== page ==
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California Healthcare Institute Joins with Coalition to Ensure Patent Reform Does Not Undermine Biotech Innovation

Thursday, October 25, 2007

La Jolla, CA -- The California Healthcare Institute (CHI) today joined more than 430 companies, associations, venture capital firms, research institutes and universities in voicing concerns that certain provisions included in patent reform legislation (S. 1145, The Patent Reform Act of 2007) pose serious threats to medical innovation and American technological leadership in the increasingly competitive 21st century global economy.

In a letter to Senate Majority Leader Harry Reid (D-Nev.) and Senate Minority Leader Mitch McConnell (R-Ky.), the coalition welcomed efforts to improve the U.S. patent system, while making clear its opposition to S. 1145, as approved by the Senate Judiciary Committee. Signatories cautioned that certain provisions in S. 1145 on damages, an open-ended post-grant opposition system, and burdensome and expensive mandatory prior art search requirements would lead to greater uncertainty about patent validity, weakened protections against infringement and decreased access to capital, and "pose serious negative consequences for continued innovation and American technological leadership in a competitive global economy." The letter goes on to encourage the authors of the measure to, "make fundamental changes to the legislation if it is to work for all American innovators, and urge (Senate leadership) not to consider the bill on the Senate floor unless such changes are made."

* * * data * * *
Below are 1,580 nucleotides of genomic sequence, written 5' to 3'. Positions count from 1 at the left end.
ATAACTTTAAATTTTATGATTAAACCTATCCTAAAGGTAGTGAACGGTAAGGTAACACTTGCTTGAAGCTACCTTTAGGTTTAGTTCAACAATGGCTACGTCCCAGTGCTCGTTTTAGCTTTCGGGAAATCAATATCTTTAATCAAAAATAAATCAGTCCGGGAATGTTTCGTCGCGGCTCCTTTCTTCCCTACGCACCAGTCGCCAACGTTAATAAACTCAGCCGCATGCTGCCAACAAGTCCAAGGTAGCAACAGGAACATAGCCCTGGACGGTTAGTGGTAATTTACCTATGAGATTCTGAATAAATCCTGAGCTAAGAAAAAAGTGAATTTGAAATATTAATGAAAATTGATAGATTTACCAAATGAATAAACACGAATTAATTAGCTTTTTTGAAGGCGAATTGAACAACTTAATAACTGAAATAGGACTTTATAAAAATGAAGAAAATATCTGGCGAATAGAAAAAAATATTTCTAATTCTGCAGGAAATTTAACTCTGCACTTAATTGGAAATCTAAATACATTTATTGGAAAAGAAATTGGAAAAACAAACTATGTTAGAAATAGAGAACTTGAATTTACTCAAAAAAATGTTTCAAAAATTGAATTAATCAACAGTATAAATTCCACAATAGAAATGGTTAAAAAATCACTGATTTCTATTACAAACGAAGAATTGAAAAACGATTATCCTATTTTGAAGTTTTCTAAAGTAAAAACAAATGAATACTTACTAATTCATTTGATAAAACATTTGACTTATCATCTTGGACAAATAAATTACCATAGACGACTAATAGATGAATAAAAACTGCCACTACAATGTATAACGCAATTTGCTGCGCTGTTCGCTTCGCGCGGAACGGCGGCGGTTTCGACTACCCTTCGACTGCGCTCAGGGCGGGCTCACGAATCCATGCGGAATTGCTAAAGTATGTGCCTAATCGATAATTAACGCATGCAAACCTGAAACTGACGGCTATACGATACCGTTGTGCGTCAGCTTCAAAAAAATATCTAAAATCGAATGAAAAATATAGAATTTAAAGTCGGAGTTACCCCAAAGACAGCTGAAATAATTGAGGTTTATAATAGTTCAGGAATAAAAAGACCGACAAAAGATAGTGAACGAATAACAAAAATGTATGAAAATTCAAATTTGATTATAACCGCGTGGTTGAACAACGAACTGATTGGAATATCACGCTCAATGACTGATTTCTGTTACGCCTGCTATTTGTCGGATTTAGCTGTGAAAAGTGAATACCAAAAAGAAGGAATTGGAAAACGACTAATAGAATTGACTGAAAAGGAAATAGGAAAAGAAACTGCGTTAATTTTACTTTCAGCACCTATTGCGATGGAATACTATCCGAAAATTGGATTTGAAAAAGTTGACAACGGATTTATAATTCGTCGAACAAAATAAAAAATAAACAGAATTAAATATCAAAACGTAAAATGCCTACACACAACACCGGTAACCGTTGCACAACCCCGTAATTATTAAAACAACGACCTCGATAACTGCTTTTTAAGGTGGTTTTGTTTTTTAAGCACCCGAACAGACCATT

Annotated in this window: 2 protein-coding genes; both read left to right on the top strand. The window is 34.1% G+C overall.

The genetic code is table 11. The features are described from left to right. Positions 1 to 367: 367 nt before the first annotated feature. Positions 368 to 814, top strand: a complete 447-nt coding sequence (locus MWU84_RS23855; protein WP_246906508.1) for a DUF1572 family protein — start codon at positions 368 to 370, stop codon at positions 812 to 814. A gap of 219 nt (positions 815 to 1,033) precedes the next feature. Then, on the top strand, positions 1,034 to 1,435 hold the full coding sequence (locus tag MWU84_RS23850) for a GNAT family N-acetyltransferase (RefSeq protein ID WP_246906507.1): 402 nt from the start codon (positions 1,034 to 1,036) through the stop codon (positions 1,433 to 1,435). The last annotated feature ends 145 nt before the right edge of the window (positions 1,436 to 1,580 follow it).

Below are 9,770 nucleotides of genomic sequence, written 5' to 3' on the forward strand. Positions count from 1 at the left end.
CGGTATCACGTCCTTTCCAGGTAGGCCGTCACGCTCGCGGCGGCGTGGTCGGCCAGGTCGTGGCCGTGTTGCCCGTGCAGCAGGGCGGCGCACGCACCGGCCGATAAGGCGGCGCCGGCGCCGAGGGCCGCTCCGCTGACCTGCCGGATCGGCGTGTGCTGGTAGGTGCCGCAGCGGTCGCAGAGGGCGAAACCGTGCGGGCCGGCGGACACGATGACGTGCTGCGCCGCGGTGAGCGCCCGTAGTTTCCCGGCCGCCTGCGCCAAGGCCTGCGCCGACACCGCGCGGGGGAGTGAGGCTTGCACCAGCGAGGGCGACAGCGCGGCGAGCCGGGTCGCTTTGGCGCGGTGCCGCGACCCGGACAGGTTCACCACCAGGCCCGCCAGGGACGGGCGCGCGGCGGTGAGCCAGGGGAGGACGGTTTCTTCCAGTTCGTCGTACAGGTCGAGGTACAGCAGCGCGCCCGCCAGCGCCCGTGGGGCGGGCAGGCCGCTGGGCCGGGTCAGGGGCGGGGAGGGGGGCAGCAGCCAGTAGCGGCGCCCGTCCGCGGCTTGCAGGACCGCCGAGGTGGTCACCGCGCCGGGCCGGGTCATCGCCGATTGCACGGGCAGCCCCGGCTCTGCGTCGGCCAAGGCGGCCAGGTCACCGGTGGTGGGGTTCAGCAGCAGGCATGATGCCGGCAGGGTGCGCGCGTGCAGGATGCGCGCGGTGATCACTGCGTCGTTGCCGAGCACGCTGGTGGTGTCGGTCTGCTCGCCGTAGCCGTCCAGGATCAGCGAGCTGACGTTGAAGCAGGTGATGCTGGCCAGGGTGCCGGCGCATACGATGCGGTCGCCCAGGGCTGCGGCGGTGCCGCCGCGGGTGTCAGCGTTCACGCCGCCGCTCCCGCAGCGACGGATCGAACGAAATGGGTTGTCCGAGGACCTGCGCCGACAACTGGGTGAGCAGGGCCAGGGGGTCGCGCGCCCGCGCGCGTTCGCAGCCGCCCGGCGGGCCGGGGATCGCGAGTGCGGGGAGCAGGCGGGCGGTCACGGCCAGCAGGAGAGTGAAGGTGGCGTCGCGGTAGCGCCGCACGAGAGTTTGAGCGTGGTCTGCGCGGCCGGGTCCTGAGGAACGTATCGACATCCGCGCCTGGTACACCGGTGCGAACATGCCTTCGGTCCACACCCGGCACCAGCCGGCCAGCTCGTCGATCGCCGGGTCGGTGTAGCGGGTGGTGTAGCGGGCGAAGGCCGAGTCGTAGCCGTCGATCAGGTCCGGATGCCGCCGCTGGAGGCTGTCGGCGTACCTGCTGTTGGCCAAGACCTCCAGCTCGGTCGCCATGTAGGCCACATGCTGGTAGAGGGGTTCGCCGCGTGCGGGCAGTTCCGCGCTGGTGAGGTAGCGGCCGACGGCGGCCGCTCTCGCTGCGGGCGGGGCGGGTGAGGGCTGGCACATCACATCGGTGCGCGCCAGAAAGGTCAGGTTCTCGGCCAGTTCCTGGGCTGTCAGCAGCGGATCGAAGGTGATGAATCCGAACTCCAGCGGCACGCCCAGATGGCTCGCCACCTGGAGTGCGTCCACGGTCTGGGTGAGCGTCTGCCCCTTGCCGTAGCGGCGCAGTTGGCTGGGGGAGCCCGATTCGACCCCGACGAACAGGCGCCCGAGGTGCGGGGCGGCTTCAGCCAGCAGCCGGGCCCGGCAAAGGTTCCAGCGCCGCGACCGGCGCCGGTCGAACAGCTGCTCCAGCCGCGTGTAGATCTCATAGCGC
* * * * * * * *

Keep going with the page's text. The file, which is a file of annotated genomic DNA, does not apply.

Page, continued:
"Biomedical innovation depends in large part on patent certainty and quality. The Senate bill in its current form undermines intellectual property rights and the letter illustrates the growing breadth of concern from biotech leaders," David L. Gollaher, Ph.D., CHI president and chief executive officer, said. "We hope that the Senate will recognize the inherent complexity and importance of biotechnology patents, and realize that certain provisions in the current legislation threaten life sciences investment and innovation in California. Patent reform should improve the system for all innovative sectors of the American economy."

The coalition letter and list of signatories is available at CHI represents more than 250 leading biotechnology, medical device, diagnostics and pharmaceutical companies and public and private academic biomedical research organizations. CHI’s mission is to advance responsible public policies that foster medical innovation and promote scientific discovery.

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